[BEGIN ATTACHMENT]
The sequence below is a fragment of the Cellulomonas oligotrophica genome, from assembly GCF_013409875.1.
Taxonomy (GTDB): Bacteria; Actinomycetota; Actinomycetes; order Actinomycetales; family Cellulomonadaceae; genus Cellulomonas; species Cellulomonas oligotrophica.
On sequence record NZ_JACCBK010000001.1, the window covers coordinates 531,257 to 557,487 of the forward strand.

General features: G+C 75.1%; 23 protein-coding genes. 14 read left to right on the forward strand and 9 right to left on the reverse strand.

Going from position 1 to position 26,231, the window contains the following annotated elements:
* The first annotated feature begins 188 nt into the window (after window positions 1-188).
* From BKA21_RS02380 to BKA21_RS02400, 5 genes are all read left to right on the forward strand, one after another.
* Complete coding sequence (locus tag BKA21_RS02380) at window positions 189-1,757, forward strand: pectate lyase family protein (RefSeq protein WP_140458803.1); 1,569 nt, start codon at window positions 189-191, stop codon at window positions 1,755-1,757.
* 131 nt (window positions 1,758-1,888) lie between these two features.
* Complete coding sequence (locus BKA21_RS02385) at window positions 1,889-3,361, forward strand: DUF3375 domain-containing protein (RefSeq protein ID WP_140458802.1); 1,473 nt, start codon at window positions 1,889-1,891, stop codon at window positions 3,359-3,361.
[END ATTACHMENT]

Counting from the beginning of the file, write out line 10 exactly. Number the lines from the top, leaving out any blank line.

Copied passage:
* Complete coding sequence (locus BKA21_RS02385) at window positions 1,889-3,361, forward strand: DUF3375 domain-containing protein (RefSeq protein ID WP_140458802.1); 1,473 nt, start codon at window positions 1,889-1,891, stop codon at window positions 3,359-3,361.